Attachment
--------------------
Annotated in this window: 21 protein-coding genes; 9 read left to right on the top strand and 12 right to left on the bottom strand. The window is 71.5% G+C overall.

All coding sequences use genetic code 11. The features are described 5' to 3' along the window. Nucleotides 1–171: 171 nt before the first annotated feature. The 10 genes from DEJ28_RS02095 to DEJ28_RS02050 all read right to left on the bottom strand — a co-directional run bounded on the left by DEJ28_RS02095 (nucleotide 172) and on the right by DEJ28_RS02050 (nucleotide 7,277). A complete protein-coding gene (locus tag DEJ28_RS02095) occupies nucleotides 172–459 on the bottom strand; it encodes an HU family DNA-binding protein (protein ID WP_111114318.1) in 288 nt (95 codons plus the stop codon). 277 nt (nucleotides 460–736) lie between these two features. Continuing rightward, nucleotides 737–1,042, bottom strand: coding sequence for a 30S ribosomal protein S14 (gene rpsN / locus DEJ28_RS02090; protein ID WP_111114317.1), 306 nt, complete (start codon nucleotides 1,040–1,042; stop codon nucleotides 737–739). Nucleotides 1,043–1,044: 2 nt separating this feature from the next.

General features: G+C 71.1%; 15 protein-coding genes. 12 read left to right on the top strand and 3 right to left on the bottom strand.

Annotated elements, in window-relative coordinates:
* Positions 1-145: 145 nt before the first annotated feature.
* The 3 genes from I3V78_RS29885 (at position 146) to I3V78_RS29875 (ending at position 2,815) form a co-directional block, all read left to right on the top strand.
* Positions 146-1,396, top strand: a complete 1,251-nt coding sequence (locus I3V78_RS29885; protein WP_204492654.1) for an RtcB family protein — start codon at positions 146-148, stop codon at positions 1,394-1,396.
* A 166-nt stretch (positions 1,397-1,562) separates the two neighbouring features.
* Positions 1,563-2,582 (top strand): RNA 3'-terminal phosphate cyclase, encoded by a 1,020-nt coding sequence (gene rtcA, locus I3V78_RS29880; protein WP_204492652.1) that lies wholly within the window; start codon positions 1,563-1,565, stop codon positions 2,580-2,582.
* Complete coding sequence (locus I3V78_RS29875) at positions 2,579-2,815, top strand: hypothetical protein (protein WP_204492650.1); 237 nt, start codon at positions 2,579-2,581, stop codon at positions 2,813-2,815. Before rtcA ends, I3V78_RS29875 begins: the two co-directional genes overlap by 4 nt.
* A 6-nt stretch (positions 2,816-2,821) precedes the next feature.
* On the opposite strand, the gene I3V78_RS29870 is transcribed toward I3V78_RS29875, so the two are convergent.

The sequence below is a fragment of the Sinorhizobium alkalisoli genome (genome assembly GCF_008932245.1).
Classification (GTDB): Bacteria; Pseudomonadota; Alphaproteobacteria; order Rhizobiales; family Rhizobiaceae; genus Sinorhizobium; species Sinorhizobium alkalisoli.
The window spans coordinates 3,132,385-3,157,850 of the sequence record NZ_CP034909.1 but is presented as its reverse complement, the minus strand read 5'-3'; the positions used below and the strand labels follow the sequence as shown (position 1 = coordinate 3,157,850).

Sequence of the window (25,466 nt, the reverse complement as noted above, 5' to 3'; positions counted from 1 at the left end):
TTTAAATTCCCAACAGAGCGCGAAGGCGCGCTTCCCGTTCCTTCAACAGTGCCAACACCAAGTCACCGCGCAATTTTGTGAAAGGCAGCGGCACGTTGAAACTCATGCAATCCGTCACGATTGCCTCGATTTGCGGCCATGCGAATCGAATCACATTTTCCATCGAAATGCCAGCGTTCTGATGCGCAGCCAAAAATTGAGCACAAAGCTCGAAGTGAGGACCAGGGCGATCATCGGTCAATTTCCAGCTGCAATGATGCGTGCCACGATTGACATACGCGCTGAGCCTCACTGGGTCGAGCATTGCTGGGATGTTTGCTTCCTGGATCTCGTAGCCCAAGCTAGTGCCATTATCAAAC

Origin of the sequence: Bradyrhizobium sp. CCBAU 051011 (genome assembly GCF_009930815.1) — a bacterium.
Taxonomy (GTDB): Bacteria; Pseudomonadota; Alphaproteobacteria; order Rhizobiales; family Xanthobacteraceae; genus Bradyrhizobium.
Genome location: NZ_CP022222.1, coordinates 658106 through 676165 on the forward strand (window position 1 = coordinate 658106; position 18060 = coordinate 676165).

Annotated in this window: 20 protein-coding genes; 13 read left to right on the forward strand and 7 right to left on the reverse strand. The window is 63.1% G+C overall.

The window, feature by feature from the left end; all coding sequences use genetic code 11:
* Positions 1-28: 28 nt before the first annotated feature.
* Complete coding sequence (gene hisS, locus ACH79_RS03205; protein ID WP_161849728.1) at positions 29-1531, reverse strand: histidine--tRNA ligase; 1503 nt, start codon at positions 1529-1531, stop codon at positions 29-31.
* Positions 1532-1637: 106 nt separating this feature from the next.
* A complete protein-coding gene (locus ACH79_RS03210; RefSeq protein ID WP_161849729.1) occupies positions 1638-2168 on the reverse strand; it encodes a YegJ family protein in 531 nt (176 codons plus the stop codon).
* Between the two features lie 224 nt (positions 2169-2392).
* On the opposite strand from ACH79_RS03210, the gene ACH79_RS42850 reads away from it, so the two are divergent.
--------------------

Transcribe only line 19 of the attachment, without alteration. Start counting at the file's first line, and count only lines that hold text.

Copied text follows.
Taxonomy (GTDB): Bacteria; Pseudomonadota; Alphaproteobacteria; order Rhizobiales; family Xanthobacteraceae; genus Bradyrhizobium.